Many times the subject of bankruptcy seems baffling in its complexity. Actually the basic principals of bankruptcy are fairly simple even though the federal statuses on bankruptcy are extensive. The reason that the statutes are so complex is because in as effort at social engineering, the lawmakers want to cover every possible contingency. The very complexity of the Bankruptcy Code gives the lawyers ample opportunity to try to obtain interpretation of the law which best serves their clients interest. This results in extensive litigation and occasionally in interpretations of the Code which were not what legislature intended. This on turn results in additional legislation, which results in additional litigation and on and on. Nevertheless, the underlying principals are not as complex as the Code makes them seem. Here we will discuss the personal nature of bankruptcy.
The concept of bankruptcy is an old one in the English common law. If a person could not pay his debts, his creditors hauled him into court, took all of his assets, and used those assets to satisfy their debts. If the assets were insufficient to satisfy the debts, the debtor was taken from the bankruptcy court to debtors' prison. Since this is a rather extreme remedy, Article 1 Section 8 of the U.S. Constitution gives the Congress the right to establish "?.uniform Laws on the subject of Bankruptcies throughout the United States."
As the popularity of debtors' prison declined, the concept of giving the debtor a fresh start became one of the primary purposes of the bankruptcy process. It is important to remember that a bankruptcy is a personal action which at time of discharge gives the petitioner (formerly the debtor) a fresh start. The property owned by the petitioner does not get the fresh start, the individual does.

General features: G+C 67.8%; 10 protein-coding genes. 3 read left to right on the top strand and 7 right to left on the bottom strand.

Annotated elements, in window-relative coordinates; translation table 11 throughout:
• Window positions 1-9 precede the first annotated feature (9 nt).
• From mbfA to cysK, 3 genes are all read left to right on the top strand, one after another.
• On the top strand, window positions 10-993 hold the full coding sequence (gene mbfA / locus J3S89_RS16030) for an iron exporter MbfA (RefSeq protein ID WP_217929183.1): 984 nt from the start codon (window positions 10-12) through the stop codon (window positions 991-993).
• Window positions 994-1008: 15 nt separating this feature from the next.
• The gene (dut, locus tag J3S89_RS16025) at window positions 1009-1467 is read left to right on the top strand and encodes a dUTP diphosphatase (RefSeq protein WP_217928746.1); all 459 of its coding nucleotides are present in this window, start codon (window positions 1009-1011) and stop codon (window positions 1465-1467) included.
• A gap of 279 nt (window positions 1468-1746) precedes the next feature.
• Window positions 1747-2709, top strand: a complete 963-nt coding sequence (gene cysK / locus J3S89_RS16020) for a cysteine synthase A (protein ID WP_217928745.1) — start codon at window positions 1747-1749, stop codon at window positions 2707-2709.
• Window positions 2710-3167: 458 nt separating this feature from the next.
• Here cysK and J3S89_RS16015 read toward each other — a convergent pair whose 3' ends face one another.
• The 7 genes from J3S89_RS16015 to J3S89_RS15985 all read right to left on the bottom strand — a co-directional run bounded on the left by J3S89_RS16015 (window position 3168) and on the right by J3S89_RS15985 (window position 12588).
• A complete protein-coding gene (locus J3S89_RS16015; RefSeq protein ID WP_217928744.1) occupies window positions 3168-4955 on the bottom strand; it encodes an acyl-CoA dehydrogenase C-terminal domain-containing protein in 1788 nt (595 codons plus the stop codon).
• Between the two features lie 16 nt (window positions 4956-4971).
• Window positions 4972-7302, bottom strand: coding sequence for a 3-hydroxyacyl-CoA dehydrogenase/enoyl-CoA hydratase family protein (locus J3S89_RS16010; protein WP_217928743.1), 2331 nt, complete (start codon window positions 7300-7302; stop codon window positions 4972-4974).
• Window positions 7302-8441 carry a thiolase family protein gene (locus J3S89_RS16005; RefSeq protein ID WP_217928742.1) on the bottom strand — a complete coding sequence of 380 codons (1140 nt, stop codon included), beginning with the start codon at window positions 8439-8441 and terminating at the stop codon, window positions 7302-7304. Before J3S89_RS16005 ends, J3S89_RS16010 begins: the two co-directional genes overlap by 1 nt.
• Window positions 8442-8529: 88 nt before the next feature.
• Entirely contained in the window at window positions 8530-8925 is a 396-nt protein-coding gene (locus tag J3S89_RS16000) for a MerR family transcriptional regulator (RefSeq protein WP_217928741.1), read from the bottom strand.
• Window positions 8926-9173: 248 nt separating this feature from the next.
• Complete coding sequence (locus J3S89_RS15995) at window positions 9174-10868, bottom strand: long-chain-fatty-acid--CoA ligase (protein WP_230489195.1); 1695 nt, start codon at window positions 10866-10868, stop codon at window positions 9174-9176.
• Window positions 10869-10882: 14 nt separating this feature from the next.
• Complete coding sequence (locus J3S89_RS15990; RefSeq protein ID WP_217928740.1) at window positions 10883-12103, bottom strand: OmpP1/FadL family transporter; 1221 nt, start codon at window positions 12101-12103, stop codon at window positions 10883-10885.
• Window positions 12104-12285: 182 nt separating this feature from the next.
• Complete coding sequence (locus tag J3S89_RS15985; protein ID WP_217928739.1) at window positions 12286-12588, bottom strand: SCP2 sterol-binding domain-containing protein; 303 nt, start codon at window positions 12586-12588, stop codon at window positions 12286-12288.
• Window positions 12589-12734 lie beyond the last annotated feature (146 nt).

The fact that bankruptcy is a personal action may shed some light on the effect of a homestead exemption in a bankruptcy proceeding. The bankruptcy code acknowledges the validity of homestead exemption. A homestead exemption is a personal exemption which, in an effort to preserve a person's home, protects a certain amount of an individual's equity in the homestead property. State law determines the extent and effect of a homestead exemption. Thus, if state law says that a person can declare a homestead up to $45,000 and if there is less than $45,000 equity in the property, that equity in the property is protected by the homestead exemption. This principal operates without regard to the Federal Bankruptcy Code.
By John E. Roush, Broker-Owner Atrium Real Estate Investments. John is a full-time real estate agent specializing in real estate investment and real estate investment education. To contact John send all correspondence to Johnr@investorloft.com © 2005 www.InvestorLoft.com